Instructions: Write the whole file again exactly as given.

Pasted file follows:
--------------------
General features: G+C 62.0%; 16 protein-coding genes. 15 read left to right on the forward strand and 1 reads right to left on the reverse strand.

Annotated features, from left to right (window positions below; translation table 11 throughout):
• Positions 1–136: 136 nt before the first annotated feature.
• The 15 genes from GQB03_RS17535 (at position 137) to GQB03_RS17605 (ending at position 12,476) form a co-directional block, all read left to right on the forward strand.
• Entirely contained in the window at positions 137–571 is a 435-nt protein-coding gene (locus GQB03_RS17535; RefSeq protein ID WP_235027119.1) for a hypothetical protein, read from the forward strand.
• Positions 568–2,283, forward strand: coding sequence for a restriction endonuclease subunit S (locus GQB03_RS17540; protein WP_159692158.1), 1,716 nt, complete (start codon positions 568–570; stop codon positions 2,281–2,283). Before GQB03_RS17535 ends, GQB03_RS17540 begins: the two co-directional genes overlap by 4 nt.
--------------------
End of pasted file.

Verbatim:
General features: G+C 62.0%; 16 protein-coding genes. 15 read left to right on the forward strand and 1 reads right to left on the reverse strand.

Annotated features, from left to right (window positions below; translation table 11 throughout):
• Positions 1–136: 136 nt before the first annotated feature.
• The 15 genes from GQB03_RS17535 (at position 137) to GQB03_RS17605 (ending at position 12,476) form a co-directional block, all read left to right on the forward strand.
• Entirely contained in the window at positions 137–571 is a 435-nt protein-coding gene (locus GQB03_RS17535; RefSeq protein ID WP_235027119.1) for a hypothetical protein, read from the forward strand.
• Positions 568–2,283, forward strand: coding sequence for a restriction endonuclease subunit S (locus GQB03_RS17540; protein WP_159692158.1), 1,716 nt, complete (start codon positions 568–570; stop codon positions 2,281–2,283). Before GQB03_RS17535 ends, GQB03_RS17540 begins: the two co-directional genes overlap by 4 nt.